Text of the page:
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Research ArticleOpen Access

MRI Evaluation in Lumbar PIVD

Volume 9 - Issue 4

Tarkie Abebe1-4*

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    • 1Clinical nurse at university of Gondar specialized hospital Gondar, Bachelor of Science Degree in Nursing, Ethiopia
    • 2Lecturer at the school of nursing, College of Medicine and Health Sciences at University of Gondar, Ethiopia
    • 3Lecturer at the school of medicine, College of Medicine and Health Sciences at University of Gondar, Bachelor of Science Degree in physiotherapy, and MSc in Human anatomy, Ethiopia
    • 4Lecturer and a nurse practitioner in the school of nursing, College of Medicine and Health Sciences at University of Gondar, Bachelor of Science Degree in Nursing, Ethiopia

    *Corresponding author: Tarkie Abebe, Clinical nurse at university of Gondar specialized hospital Gondar Ethiopia she has a Bachelor of Science Degree in Nursing, MSc in Surgical Nursing Specialization, Ethiopia

Received: September 26, 2018;   Published: October 09, 2018

DOI: 10.26717/BJSTR.2018.09.001848

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Abstract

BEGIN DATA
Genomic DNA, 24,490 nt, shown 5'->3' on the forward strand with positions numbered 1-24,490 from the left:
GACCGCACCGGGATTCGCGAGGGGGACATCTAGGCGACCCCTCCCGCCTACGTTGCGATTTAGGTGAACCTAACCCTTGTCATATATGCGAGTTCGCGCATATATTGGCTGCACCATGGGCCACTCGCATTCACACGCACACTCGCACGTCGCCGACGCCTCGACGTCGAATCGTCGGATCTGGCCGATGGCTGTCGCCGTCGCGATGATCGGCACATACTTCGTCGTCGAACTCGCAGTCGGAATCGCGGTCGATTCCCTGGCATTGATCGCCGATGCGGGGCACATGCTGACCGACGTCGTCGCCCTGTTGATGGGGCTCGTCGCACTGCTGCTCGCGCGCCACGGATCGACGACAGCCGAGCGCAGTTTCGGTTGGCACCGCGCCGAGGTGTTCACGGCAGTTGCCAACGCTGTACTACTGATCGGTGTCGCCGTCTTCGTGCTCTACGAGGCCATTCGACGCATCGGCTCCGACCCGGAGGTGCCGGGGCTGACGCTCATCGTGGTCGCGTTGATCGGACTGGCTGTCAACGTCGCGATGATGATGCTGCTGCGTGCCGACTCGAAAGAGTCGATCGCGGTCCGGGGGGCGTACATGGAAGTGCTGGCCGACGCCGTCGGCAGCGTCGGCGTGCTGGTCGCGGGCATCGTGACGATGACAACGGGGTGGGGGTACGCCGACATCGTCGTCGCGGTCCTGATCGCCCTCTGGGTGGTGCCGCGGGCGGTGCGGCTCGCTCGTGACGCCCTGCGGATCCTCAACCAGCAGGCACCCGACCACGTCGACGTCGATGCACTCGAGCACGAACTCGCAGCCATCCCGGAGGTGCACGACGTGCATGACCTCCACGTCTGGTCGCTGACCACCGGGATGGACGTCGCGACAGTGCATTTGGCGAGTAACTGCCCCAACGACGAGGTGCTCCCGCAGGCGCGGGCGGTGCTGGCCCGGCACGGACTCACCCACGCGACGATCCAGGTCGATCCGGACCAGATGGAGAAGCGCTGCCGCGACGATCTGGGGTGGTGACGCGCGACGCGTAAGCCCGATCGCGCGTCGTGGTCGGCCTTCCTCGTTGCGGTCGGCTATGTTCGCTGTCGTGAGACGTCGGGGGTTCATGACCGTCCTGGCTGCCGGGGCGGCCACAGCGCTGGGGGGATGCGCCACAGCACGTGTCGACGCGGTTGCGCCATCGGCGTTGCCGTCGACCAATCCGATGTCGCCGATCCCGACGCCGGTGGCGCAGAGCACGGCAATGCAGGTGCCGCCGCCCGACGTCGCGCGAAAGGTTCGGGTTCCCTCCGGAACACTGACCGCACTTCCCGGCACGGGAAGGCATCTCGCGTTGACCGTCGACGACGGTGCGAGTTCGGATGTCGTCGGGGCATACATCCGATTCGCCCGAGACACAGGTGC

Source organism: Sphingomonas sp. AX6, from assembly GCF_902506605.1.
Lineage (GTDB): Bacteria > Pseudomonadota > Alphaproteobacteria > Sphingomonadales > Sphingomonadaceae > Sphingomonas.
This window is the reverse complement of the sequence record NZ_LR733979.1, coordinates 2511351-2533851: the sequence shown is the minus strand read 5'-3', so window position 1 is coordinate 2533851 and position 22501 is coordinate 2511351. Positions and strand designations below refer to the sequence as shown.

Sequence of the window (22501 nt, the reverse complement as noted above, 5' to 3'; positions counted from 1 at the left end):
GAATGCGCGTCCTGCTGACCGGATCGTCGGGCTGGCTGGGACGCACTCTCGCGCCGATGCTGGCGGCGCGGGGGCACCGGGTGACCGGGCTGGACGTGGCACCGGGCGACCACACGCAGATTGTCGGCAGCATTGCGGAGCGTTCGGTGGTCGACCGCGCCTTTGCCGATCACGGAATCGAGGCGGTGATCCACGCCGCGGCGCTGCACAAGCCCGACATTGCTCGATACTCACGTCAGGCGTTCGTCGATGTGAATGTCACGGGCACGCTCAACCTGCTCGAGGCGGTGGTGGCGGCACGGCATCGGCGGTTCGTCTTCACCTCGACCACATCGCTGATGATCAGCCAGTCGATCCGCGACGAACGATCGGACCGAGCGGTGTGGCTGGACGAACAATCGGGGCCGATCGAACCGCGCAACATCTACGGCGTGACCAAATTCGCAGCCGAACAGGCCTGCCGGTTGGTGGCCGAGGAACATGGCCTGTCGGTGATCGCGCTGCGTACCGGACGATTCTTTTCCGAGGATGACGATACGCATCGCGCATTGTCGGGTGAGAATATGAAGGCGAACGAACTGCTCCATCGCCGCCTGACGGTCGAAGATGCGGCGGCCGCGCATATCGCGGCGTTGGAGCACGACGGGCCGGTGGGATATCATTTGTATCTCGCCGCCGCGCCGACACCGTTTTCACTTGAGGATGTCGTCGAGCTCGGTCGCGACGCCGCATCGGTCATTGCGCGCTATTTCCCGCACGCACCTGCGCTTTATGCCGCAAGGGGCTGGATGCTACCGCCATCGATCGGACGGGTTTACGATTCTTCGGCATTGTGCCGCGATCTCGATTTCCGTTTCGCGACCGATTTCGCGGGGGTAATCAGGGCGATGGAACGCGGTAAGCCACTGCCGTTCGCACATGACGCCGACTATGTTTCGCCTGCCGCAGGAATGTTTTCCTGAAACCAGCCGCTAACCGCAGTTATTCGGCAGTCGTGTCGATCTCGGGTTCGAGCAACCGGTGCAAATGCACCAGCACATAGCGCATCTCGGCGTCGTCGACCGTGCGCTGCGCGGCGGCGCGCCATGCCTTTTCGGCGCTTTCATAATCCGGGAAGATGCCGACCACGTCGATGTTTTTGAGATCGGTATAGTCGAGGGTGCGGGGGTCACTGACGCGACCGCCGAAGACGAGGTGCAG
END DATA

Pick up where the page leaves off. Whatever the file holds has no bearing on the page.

Degenerative disc disease of lumbar spine is almost universal with increasing age. Between 70-90 % of individuals will experience back pain at some point in their lives. The commonest site of pain in the spine is the intervertebral disc. Although the central part of the disc has no nerve supply, the annulus is very sensitive and is often a source of pain. Disc prolapse occurs commonly in middle age with a typical history of an episode of back pain either related to lifting and / or twisting or which occurs spontaneously. 80% of disc prolapses occur in lumbar spine, the majority at L5-S1 and at L4-L5. The back pain commonly lasts for 2-6 weeks but is followed immediately by sciatica or nerve root pain. The pain follows one or more dermatomes and is often associated with neurological symptoms, altered sensation and weakness in the muscles innervated by the compressed nerve roots. Men are more commonly affected. Multiple level disc involvement is commoner as compared to single level disc involvement. L4-L5 and L5-S1 level discs are most commonly affected due to disc degeneration changes. MRI is the standard imaging modality for detecting disc pathology due to its advantage of lack of radiation, multiplanar imaging capability and precise localisation of intervertebral disc changes.

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